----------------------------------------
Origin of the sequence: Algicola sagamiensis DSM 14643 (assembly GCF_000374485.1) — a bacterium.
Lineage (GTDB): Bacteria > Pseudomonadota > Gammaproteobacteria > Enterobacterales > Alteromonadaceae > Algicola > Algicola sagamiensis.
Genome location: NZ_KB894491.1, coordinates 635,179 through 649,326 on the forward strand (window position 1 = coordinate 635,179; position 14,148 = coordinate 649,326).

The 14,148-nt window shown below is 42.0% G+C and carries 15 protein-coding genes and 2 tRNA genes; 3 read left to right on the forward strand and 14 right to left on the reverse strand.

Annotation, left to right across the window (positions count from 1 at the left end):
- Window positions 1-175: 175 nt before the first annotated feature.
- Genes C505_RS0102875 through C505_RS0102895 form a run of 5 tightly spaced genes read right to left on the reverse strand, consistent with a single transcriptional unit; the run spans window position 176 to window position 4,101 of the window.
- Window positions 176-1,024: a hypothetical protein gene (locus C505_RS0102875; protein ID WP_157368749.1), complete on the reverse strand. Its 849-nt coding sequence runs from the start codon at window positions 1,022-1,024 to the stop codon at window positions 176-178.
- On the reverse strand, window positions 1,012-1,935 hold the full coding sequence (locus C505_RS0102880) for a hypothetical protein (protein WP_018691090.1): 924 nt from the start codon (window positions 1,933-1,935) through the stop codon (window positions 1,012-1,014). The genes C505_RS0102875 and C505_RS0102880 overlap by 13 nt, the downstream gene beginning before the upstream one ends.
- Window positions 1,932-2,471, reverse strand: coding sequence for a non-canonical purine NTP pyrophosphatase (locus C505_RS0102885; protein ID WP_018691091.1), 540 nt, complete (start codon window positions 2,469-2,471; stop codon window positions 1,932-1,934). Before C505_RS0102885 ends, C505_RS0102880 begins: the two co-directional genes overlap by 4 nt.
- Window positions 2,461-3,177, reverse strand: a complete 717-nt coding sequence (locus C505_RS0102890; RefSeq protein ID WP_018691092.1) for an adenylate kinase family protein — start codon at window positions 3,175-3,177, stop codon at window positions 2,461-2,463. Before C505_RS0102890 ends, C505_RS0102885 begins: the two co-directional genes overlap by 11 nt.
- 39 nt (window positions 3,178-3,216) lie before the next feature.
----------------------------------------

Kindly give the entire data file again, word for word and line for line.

Origin of the sequence: Algicola sagamiensis DSM 14643 (assembly GCF_000374485.1) — a bacterium.
Lineage (GTDB): Bacteria > Pseudomonadota > Gammaproteobacteria > Enterobacterales > Alteromonadaceae > Algicola > Algicola sagamiensis.
Genome location: NZ_KB894491.1, coordinates 635,179 through 649,326 on the forward strand (window position 1 = coordinate 635,179; position 14,148 = coordinate 649,326).

The 14,148-nt window shown below is 42.0% G+C and carries 15 protein-coding genes and 2 tRNA genes; 3 read left to right on the forward strand and 14 right to left on the reverse strand.

Annotation, left to right across the window (positions count from 1 at the left end):
- Window positions 1-175: 175 nt before the first annotated feature.
- Genes C505_RS0102875 through C505_RS0102895 form a run of 5 tightly spaced genes read right to left on the reverse strand, consistent with a single transcriptional unit; the run spans window position 176 to window position 4,101 of the window.
- Window positions 176-1,024: a hypothetical protein gene (locus C505_RS0102875; protein ID WP_157368749.1), complete on the reverse strand. Its 849-nt coding sequence runs from the start codon at window positions 1,022-1,024 to the stop codon at window positions 176-178.
- On the reverse strand, window positions 1,012-1,935 hold the full coding sequence (locus C505_RS0102880) for a hypothetical protein (protein WP_018691090.1): 924 nt from the start codon (window positions 1,933-1,935) through the stop codon (window positions 1,012-1,014). The genes C505_RS0102875 and C505_RS0102880 overlap by 13 nt, the downstream gene beginning before the upstream one ends.
- Window positions 1,932-2,471, reverse strand: coding sequence for a non-canonical purine NTP pyrophosphatase (locus C505_RS0102885; protein ID WP_018691091.1), 540 nt, complete (start codon window positions 2,469-2,471; stop codon window positions 1,932-1,934). Before C505_RS0102885 ends, C505_RS0102880 begins: the two co-directional genes overlap by 4 nt.
- Window positions 2,461-3,177, reverse strand: a complete 717-nt coding sequence (locus C505_RS0102890; RefSeq protein ID WP_018691092.1) for an adenylate kinase family protein — start codon at window positions 3,175-3,177, stop codon at window positions 2,461-2,463. Before C505_RS0102890 ends, C505_RS0102885 begins: the two co-directional genes overlap by 11 nt.
- 39 nt (window positions 3,178-3,216) lie before the next feature.